With the sun peaking through my window, and my morning coffee snuggled gently in my hand, I sat down at my computer to read the few early morning comments that my readers had left from the night before.

I knew I would get some chuckles because the pictures shared showed priceless beauty and bedlam family moments – I thought.

Only six months into my blog (2009), the community of commentors I was building was an important part of my readership. I wrote as if they were sitting right beside me, sharing every bit of our journey right along with me.

The only problem? Not all of them did.

I eyed the first few. Yep, they laughed right along with me.

“Oh, that is so precious. Wow, that is too funny. I hope that chick is alright, but what a great shot.”

And then I gasped. My stomach sank, and three years later, I can still feel the absolute horror of one picture being so misinterpreted.

“Animal Torturer.”

What kind of mother are you exposing your children to animal cruelty like that?”

“We respect every animal as if it were precious life, and obviously, you don’t.”

At this moment in our home, all five children woke up to their mother screeching, ” Oh no! Oh NO! This is horrible. How did it get misconstrued like that? Oh my word! I am dying. Oh no. I need to make this right.”

Yep, pretty sure that was exactly what they heard as they woke from a sweet sleep.

This new generation of blogging,  texting, commenting and facebook communication has opened up mind fields of miscommunication. We jump to conclusions, assume we know the context of a sentence or two, and in rapid fire succession spew our rash answers right back.

Sometimes, our conclusions are correct, sometimes, they are completely off base causing deep rifts in relationships, both online and in real life.

Clearly communicating in real life is difficult enough, but when we throw in viral communication through emails, texts or blog comments when hearing one’s tone of voice, interpreting emotions, and seeing facial expression/ body language don’t translate, miscommunication is bound to happen unless some clearly defined steps are taken to avoid it.

Let’s use my sweet dog and baby chick situation as an example.  The picture above was one of  many in that post which showed our daughters holding the baby chicks, and our yellow lab peeking into the box of chicks. I closed the post with the title in bold BEAUTY or BEDLAM? (with a picture of the lab looking like it could get the chick.)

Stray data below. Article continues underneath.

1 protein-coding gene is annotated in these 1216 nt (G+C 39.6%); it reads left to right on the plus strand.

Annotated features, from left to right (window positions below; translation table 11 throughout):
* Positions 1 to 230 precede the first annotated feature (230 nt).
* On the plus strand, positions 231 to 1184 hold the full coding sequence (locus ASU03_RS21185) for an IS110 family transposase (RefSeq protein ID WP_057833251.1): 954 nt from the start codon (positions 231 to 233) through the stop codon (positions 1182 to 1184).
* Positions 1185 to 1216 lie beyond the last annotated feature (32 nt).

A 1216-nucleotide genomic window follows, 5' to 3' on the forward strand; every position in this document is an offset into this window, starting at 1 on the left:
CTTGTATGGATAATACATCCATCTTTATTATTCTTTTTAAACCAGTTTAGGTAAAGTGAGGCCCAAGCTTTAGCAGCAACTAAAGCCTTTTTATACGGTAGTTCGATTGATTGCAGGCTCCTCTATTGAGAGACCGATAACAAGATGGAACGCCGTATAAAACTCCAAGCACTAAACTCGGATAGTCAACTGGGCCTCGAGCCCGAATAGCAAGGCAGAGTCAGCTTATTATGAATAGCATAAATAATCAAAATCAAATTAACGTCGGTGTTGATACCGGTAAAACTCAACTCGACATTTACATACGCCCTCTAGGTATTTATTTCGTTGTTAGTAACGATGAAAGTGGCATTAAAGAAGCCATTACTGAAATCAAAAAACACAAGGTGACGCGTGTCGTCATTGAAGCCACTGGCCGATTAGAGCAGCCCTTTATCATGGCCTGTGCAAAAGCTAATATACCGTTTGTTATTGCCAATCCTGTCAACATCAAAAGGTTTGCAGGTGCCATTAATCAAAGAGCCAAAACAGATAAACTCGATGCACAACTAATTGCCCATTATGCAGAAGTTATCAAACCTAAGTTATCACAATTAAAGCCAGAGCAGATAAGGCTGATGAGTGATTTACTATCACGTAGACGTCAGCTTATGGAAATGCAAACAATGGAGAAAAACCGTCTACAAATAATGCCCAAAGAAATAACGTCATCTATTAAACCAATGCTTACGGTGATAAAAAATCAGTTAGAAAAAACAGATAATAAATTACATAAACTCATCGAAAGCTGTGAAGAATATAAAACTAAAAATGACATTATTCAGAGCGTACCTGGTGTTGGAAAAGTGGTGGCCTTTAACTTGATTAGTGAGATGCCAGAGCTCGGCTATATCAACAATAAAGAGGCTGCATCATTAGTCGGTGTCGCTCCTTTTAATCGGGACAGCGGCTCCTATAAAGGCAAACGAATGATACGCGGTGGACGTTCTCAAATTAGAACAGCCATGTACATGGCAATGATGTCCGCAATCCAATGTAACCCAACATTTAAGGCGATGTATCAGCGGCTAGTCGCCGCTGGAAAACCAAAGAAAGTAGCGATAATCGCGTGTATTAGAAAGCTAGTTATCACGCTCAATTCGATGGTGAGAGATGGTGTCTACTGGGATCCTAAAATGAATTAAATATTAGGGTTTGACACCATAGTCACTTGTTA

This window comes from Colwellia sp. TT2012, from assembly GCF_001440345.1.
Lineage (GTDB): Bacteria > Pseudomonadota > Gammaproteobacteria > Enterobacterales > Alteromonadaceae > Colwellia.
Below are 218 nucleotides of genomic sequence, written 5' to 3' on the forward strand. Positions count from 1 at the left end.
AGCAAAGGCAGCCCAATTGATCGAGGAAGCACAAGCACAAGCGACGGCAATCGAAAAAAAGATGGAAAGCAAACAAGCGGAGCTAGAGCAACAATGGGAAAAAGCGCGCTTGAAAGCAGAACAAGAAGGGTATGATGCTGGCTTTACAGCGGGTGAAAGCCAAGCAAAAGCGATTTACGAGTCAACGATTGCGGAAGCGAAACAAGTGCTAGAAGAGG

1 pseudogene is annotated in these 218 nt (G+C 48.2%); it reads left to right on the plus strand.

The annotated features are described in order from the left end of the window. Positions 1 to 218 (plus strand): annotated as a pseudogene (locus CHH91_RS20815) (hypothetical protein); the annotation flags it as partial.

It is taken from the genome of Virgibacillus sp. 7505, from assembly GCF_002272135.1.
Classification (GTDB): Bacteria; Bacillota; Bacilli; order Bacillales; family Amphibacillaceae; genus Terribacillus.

I went to sleep “knowing” my readers would just love that post, and I smiled thinking about how cute it was.  Anyone following my blog regularly, knew that we have five children, a sweet yellow lab, and raised chicks. Most of my readers also knew that I shared our bedlam moments, out of much fun and humor.

In my mind, I posted those pictures assuming the sarcasm clearly communicated. I mean, would I ever post a picture like that if our dog really did eat the chick? Of course not, but obviously, when all the back ground information isn’t clearly stated (like the fact that the yellow lab pushed each chick back into the box and never once put one in harms way), the tendency is for people to take ques from their own life or make assumptions to fill in their mental picture based on what they are reading. I had forgotten that there are first time visitors to my blog or people that don’t know my story.

In this instance, a few didn’t see the humor and immediately jumped to their own conclusions without asking me to clarify before responding. Their responses were written out of deep emotions, and therefore translated in very hurtful ways to me. That was my first hard life lesson when it came to on-line communication in the world of blogging, and I wish I could say my last, but that’s not the case.

When dealing with others on-line, in any form, show GRACE!

It’s easy to hide behind our mask of anonymity and make comments that one would never make in real life.

There’s a person behind that text or email or blog with real feelings.

Feelings that get hurt, and 90% of the time, messages are sent that would never be said in real life. In the blogging world, there’s a blogger who claims, “How can they say that about me, they don’t even know me?”  Please don’t rush to judgement. Let’s err on the side of giving someone the benefit of the doubt. Lots of necessary information may be missing to make a good conclusion.

Now, I love a good debate of the issues, and I honestly love hearing varying viewpoints on lots of things. Iron sharpens iron, so I never want people to censor their comments to agree with my positions, but when stating opinions, don’t attack the person, back up your opinion with facts, and always, season with grace.

I just erased some examples of the mean spirited comments that I’ve received, realizing they are not necessary. I understand that often the people writing them have some deep seeded pain in their own life that is just coming out through this venue. The point is that we teach our children this basic principle in preschool: treat others how you want to be treated, but it’s amazing to me the spiteful things that people feel empowered to share at the expense of others.